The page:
Gabriel Byrne: ‘We stayed long enough to see the blood seeping through the Brother’s hair’

The actor spoke to Hugh Linehan on the final evening of the Irish Times Winter Nights festival

"It hasn't gone away. It's still there. Children are still being violated, maybe not in Irish schools, but across the world, children are being trafficked," Gabriel Byrne said at the Irish Times Winter Nights festival on Friday evening.

“Not just sexual violence towards people who are powerless. It’s also emotional abuse, domestic violence. I think where a person abuses the power they have over someone else, that is a form of abuse. It hasn’t gone away in Ireland, because that kind of crime is usually wrapped up in secrecy and in silence. And shame. And it takes tremendous courage for people to come out and admit this is what has happened to them.”

Secrecy, silence and shame figured strongly in the interview, in which the actor was talking to Hugh Linehan, The Irish Times's Arts and Culture Editor, on the final evening of five nights of online talks and events, which are supported by Peugeot. (All the interviews are still available to stream on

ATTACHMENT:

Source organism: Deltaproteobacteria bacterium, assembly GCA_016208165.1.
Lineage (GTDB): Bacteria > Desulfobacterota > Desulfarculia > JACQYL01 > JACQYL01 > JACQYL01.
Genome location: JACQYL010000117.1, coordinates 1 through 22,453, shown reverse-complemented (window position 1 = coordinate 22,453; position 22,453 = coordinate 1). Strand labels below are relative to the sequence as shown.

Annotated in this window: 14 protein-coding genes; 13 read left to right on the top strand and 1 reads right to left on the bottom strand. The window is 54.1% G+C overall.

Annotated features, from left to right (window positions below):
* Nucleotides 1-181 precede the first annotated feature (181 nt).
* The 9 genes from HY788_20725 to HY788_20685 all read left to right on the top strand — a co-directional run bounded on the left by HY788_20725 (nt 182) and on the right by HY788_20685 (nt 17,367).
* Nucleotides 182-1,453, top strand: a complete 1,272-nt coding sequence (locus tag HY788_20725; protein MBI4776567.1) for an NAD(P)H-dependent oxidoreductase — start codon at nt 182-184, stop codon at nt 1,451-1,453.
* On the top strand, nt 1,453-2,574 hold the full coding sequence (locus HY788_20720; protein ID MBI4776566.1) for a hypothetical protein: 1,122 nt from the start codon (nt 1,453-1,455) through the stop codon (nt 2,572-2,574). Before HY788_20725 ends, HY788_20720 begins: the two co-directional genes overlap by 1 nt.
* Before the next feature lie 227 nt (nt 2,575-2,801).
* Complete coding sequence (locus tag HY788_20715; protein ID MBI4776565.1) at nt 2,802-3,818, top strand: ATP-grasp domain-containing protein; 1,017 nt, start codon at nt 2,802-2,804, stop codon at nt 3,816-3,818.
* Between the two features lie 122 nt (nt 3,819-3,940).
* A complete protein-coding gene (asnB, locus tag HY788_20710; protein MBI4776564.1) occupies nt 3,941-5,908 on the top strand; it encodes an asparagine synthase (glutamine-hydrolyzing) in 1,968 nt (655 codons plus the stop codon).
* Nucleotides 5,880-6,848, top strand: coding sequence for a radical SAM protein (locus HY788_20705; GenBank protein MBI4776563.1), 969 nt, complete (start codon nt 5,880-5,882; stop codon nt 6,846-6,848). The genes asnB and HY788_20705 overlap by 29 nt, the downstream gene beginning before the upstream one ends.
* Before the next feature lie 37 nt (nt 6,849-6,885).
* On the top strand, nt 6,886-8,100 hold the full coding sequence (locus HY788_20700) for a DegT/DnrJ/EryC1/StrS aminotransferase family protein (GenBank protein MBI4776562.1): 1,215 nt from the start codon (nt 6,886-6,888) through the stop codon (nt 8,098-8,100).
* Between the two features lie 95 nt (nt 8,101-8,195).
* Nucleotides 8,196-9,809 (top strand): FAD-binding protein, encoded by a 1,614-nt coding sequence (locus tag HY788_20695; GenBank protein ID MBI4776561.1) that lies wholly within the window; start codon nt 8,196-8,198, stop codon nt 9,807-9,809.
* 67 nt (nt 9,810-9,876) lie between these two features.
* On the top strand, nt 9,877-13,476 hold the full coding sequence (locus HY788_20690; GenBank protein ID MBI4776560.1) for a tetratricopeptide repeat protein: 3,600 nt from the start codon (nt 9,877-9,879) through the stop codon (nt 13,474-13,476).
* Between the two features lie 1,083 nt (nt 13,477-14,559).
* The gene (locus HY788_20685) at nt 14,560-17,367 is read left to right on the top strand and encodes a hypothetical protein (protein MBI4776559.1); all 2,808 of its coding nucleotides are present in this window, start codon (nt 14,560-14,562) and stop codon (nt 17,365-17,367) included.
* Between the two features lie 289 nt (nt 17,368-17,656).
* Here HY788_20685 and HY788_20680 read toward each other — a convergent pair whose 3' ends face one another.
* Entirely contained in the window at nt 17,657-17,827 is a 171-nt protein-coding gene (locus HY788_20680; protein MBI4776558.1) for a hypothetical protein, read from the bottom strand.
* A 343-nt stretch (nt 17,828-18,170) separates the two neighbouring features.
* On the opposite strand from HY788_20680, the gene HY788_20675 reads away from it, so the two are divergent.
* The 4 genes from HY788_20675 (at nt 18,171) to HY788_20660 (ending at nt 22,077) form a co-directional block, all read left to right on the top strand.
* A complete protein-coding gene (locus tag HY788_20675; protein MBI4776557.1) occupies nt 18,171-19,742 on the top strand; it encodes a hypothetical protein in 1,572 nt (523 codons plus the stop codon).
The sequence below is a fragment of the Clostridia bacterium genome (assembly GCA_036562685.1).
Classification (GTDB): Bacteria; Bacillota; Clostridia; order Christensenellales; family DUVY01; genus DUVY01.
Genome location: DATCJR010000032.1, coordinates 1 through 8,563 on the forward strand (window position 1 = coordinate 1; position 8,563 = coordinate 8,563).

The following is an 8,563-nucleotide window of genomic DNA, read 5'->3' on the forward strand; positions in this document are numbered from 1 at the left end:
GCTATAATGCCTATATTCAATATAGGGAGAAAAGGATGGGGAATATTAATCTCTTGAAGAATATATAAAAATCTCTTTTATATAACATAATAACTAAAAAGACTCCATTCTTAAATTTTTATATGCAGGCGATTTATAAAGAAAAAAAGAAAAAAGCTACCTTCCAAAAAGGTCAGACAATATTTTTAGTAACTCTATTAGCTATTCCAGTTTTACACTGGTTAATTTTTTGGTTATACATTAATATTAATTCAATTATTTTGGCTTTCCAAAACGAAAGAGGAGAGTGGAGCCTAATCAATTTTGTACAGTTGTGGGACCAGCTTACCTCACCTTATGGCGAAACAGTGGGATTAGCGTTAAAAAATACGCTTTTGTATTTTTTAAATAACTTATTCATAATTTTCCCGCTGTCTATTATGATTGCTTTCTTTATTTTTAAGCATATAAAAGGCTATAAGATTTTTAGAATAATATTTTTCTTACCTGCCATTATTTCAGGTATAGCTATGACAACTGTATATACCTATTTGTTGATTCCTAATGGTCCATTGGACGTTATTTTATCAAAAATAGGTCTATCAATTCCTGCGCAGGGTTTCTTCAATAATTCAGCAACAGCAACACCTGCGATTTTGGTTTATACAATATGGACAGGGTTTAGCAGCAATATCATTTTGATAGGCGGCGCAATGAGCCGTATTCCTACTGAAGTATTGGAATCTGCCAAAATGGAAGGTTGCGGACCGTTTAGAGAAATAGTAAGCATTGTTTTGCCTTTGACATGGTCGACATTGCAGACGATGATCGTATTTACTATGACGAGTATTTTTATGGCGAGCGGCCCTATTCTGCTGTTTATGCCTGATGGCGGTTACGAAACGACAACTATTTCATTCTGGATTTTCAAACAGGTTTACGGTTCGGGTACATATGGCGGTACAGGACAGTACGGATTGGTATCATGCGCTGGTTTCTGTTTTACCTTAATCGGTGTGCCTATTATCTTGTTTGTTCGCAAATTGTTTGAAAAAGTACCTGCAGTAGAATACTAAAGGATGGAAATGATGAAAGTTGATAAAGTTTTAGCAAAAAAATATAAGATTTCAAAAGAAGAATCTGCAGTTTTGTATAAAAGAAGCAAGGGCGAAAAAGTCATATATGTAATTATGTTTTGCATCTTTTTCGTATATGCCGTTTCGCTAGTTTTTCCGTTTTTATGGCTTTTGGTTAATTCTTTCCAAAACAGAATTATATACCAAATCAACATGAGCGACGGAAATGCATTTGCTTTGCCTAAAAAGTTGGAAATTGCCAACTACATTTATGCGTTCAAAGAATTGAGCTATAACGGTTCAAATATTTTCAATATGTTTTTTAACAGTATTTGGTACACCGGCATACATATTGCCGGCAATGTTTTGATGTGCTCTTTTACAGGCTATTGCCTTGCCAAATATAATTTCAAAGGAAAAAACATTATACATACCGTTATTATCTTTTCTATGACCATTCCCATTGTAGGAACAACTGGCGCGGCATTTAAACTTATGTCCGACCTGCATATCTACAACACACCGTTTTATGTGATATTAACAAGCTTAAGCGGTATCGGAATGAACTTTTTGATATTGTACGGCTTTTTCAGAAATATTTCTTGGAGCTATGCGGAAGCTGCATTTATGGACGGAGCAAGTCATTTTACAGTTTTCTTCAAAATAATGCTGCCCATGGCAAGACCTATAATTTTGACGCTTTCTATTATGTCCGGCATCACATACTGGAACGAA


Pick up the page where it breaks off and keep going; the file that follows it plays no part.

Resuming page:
Harvey Weinstein is the face of the monster – and you can cut the head off the monster and it will still grow another head. I think of those people who enabled him in this incredibly successful company. They've all gone, scattered to the winds

“Secrecy, silence and shame are the enemies,” Byrne said. “People were not encouraged to talk about or express their feelings. Instead of encouragement”, life was about conforming to rigid societal and moral codes.


He spoke about the “power of the institution, and the enablers within the institution that are as guilty as the perpetrators”. The actor expanded this theme to include making films with Harvey Weinstein, the Hollywood producer jailed for rape and sexual assault. “He’s the face of the monster – and you can cut the head off the monster and it will still grow another head.

“I think of those people who enabled him, who were walking around the offices, and they were slightly pompous, slightly arrogant about their position in this incredibly successful company. And they’ve all gone, scattered to the winds.

“And I was reminded of it in the dying days of the Trump administration, where all those rats who had been enabling him for four years were suddenly scurrying away into the darkness, justifying their high moral stance...